Transcontinental Inc. and Sun Media Corp. must put 34 weekly community newspapers up for sale to safeguard competition for advertising sales in local Quebec markets, after Transcontinental agreed to buy 74 papers from its publishing rival late last year.
The Competition Bureau set the requirement as a condition of approving the larger deal, announcing a consent agreement with Transcontinental on Wednesday. The 34 newspapers, some of which are part of the previous sale, will be offered for sale for 60 days by an independent party with no minimum price.
At the time of the $75-million December sale, consolidation appeared a likely option in cities where the two companies competed for advertising, but the consent agreement leaves that prospect uncertain. In any regional market where the bureau deemed that competition would be seriously harmed, at least one newspaper must be made available.
The 60-day sale period is designed to "market-test" whether buyers could be found for each of the 34 papers and, if not, Transcontinental will be allowed to retain ownership. If some are sold, Transcontinental must also provide printing and distribution services to buyers for a time to ensure the papers are sustainable.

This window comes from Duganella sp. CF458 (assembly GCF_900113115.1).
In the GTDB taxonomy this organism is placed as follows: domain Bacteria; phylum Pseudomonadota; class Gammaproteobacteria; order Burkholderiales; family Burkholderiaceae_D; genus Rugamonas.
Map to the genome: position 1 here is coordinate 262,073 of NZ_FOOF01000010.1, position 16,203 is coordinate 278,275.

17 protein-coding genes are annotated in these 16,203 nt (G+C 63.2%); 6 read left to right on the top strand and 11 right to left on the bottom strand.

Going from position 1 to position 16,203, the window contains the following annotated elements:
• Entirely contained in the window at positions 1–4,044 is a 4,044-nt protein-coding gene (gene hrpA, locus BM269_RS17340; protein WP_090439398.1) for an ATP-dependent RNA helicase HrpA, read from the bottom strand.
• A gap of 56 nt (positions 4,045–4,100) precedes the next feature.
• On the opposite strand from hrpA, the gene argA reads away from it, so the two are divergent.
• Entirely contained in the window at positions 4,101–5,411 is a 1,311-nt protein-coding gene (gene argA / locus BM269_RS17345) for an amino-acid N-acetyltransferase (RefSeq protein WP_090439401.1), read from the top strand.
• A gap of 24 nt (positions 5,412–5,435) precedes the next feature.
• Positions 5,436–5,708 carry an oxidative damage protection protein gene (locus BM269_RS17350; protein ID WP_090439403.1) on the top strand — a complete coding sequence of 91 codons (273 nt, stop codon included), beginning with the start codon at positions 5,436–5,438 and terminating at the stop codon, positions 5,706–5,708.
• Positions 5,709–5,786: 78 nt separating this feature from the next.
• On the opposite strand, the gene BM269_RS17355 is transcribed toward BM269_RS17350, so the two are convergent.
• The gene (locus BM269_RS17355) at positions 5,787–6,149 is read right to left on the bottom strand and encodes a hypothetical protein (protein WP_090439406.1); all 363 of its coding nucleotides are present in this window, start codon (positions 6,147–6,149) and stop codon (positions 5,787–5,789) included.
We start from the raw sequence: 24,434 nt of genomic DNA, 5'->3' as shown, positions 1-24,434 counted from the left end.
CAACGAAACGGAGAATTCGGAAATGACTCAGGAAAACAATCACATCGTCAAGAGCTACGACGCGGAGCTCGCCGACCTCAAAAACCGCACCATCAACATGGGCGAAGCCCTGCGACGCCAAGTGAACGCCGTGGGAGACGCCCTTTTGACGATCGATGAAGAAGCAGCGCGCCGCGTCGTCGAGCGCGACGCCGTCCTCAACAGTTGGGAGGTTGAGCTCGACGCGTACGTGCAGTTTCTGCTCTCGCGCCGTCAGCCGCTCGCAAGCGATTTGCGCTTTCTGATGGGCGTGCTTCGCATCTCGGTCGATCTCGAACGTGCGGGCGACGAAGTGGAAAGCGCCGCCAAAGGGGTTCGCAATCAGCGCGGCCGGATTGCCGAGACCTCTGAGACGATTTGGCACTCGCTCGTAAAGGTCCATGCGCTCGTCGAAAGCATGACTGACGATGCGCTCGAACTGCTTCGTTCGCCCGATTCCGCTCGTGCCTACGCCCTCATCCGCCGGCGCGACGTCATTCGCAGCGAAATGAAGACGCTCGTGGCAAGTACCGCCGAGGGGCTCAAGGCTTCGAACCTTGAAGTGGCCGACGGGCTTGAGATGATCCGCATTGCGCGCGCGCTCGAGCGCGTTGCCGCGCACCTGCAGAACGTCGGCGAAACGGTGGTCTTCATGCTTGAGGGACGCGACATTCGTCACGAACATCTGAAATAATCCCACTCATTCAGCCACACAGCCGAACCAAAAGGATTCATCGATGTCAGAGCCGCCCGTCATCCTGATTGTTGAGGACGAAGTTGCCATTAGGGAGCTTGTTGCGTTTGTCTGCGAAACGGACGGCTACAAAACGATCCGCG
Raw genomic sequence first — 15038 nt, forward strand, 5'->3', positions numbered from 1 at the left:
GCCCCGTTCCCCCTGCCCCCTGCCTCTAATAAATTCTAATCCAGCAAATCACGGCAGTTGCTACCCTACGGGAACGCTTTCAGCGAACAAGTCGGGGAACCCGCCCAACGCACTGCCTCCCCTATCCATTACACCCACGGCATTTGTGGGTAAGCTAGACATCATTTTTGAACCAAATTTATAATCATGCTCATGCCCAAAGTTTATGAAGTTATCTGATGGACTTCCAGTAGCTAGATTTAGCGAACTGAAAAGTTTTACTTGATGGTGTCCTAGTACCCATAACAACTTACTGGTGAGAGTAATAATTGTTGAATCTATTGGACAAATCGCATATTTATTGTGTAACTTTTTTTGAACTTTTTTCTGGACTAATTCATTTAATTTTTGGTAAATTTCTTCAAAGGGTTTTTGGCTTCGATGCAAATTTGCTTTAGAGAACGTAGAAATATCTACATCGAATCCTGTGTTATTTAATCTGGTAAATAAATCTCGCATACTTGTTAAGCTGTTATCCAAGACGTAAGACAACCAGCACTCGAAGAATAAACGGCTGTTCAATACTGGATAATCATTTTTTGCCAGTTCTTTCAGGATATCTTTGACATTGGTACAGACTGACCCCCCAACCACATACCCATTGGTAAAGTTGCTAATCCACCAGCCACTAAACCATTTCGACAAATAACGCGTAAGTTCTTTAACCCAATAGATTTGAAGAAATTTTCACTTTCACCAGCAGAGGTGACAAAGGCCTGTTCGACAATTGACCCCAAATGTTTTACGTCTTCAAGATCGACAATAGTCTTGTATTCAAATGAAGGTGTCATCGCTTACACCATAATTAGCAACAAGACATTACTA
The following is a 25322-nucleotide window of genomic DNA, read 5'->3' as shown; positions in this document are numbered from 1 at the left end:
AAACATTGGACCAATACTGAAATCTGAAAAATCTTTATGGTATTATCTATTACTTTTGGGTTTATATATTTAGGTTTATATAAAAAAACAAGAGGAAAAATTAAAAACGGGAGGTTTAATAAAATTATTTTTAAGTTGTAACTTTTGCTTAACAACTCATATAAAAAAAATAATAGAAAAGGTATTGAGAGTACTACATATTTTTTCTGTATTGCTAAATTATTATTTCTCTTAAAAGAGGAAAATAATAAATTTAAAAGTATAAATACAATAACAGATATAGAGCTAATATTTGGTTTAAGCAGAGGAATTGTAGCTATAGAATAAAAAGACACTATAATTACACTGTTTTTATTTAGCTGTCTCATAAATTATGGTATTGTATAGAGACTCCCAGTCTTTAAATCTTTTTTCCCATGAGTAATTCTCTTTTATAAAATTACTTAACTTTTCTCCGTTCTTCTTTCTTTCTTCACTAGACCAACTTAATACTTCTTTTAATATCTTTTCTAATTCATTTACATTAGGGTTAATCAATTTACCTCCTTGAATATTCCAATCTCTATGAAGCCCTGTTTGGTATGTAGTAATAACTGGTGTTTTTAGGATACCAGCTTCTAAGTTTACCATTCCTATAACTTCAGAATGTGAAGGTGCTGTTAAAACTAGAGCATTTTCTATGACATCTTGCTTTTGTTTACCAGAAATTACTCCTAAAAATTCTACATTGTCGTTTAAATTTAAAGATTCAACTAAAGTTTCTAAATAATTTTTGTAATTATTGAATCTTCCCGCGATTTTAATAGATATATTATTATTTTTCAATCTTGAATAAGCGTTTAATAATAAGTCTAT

"This proposed sale process aims to preserve competition by providing the opportunity for a third-party to purchase and operate the newspapers independently, to the benefit of both readers and advertisers," the Competition Bureau said in a statement.
Chartered accountants Mallette LLP will handle the sale processes for newspapers including the Abitibi Express and eight local L'Écho titles in communities such as Laval and Trois-Rivières. A dozen are owned by Transcontinental and the other 22 by Sun Media, which is controlled by parent company Quebecor Inc.
On Wednesday, president and CEO François Olivier said in a statement he is pleased with the agreement. "Despite having to put some weekly newspapers up for sale, this transaction will add about $20-million to the operating earnings before amortization of Transcontinental Inc. and further advance the local multiplatform offering for businesses and communities," he said.
Analysts reacted positively, expecting Sun Media to use proceeds from the sale to pay down debt. "We believe that divesting from what we consider a legacy asset is a strategic positive and we hope to see further newspaper sales from [Quebecor Media Inc.]," Canaccord Genuity analyst Dvai Ghose said in a note.
The deal transferring 74 newspapers to Transcontinental is expected to close in the coming days.